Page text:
Hardship grants during Covid-19 can help those in financial difficulty.
Charitable trusts make grants as one off payments to help you out of a difficult patch. You don’t need to pay them back, but they can be hard to get…
Grant making schemes are accessible if you meet certain criteria. Often this depends on your current or former occupation. Where you live or place of birth may help you qualify for a grant. If you’re in ill health or have a disability, there are grant-making organisations ready to help.
Additionally, there are gas, electricity and water companies with grant making functions. These may help you pay off arrears.
Examples of some grant making bodies are provided below. However there 100s more. The Turn2Us Grant Finder provides a detailed overview of available grants.
Low income and in financial difficulty?
Grants are generally only available for people on low incomes, in financial difficulty. You’ll usually be expected to show that you’ve claimed all the benefits and tax credits you’re entitled to.
Some grants may be restricted to people with disabilities. It is unlikely that you would get a grant if you had savings, although some grant-making bodies do allow savings of up to £5,000. Check the criteria for each provider.
Funds are limited. Because of this, grants have to be prioritised. Your position may be very difficult, but not every application will be successful.
It is always good to seek advice where possible, so you can make the strongest application with the best chance of success.
Help with utility bills
Many gas, electricity and water companies provide grants if you’re behind with your bill.
The examples given below are just a small selection of available grants. Just because your supplier isn’t listed doesn’t mean that they can’t help. If you’re behind with your bills and on a low income, it’s worth contacting them to see what support may be available.
EDF Energy’s Customer Support Fund provides help to clear arrears owed to EDF. The fund also helps people buy essential energy efficient cookers, refrigerators, or washing machines.
United Utilities offer help paying a water bill during Covid-19 if you’re on a low income.
These aren’t the only water company with schemes. At the time of writing, 21 water companies provide some form of assistance. Speak to your supplier if you are in difficulty. See what they offer.
Occupational grant schemes
Armed forces are well represented amongst grant making bodies.
The Soldiers, Sailors and Airmen and Families Association can help people who’ve received at least one day’s pay from the Armed Forces. Assistance is also available for the immediate family of someone who served.
SSAFA might be able to offer help with buying household goods and health care. Read more.
If you’ve worked in the construction industry longer than any other trade, have savings under £6,000 and are claiming benefits, the Lighthouse Club may be able to help.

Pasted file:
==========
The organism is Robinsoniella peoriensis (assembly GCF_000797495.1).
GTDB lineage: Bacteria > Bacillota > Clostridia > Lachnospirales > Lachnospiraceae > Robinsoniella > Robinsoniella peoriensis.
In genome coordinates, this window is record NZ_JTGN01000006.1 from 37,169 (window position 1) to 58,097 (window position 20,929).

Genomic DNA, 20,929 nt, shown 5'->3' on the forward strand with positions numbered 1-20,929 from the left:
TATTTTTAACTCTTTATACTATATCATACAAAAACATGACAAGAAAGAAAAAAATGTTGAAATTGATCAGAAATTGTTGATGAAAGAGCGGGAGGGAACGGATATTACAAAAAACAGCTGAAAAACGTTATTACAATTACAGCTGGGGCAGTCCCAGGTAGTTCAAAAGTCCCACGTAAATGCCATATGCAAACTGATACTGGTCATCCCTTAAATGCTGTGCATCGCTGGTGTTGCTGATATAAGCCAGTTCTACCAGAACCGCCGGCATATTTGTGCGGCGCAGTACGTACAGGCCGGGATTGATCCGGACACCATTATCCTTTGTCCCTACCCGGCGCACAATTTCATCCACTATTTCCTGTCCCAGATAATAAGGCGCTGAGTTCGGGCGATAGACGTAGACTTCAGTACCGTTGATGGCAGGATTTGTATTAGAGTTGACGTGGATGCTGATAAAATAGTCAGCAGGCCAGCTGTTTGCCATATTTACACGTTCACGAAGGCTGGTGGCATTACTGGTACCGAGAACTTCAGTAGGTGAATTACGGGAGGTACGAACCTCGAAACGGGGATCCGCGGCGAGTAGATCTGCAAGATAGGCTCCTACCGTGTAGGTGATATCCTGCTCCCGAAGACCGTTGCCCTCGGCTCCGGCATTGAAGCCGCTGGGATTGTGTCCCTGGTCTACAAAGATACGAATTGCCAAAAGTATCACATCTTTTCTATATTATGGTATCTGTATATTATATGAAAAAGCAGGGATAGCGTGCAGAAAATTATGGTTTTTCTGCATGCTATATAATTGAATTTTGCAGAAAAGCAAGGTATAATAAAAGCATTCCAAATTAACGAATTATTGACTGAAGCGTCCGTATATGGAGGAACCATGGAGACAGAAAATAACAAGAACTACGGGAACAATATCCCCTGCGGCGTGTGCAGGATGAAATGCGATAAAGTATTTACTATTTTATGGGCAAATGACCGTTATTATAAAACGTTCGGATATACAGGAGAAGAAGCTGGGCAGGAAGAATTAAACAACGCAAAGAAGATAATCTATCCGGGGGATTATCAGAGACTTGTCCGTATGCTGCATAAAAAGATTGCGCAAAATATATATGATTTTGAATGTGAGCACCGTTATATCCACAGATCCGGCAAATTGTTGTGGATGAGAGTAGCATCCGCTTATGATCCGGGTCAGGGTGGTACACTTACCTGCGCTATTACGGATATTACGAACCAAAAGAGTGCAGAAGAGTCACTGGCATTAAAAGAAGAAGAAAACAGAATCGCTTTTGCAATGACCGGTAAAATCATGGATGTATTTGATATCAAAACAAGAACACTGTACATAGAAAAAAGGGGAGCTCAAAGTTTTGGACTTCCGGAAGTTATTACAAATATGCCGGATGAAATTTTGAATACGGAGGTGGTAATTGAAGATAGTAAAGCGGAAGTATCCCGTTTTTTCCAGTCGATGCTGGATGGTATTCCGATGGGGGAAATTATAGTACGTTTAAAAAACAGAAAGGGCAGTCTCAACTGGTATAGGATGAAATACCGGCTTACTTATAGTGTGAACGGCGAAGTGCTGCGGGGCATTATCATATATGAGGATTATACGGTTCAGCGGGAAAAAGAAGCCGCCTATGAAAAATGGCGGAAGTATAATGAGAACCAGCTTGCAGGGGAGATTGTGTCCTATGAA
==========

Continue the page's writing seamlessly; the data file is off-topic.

The National Federation of Roofing Contractors has established a Bereavement Support Fund. This helps families of roofers who have died from Covid-19, providing grants of up to £2,000.
Grocery Aid helps people working in the grocery trade for more than one year, or those who left after at least five years’ service. The charity is providing support to people who have suffered a reduction in income because of Covid-19.
RetailTRUST provides support for people currently or formerly working in the retail sector. They can help with a range of support including priority bills, home repairs and disability items.
The hospitality sector has been hit hard by Covid-19. As a result, a number of grant-making bodies have been responding. These include Hospitality Action, who are providing Covid-19 grants of up to £250 for people who are directly involved providing food, drink and accommodation. The Licensed Trade Charity, also provides support for those working in pubs, bars and restaurants.
Visit Turn2Us and search grants by occupation to see if you qualify.
If you are affected by a particular health condition you may be able to apply for a hardship grants during Covid-19.
If you’re a stroke survivor with less than £6,000 in savings and under £75 disposable weekly income, you could apply to the Stroke Association. They don’t fund the paying off of debts, but can help with medical related expenses. A health professional will need to refer you.
Gardner’s Trust for the Blind provides grants to individuals who are registered blind or partially sighted. The Trust considers applications for computer equipment, software, education or training costs and some household items. The next deadline is 18 November.
If you have a long-term illness or severe disability, are in financial need, live at home or who wish to do so, Independence at Home is worth a look. They might be able to help with the cost of mobility and disability equipment, home adaptations and other essential items.
The above is by no means an exhaustive list. Speak to a money adviser to find out more about claiming hardship grants during Covid-19.
When searching for grants it is a good idea to have to hand:
- Work history and proof of occupation.
- Information relating to any disabilities or ill health.
- A thought-through reason why you are applying for help.
- Details of your income and expenditure.
- Facts about your debts and other financial problems.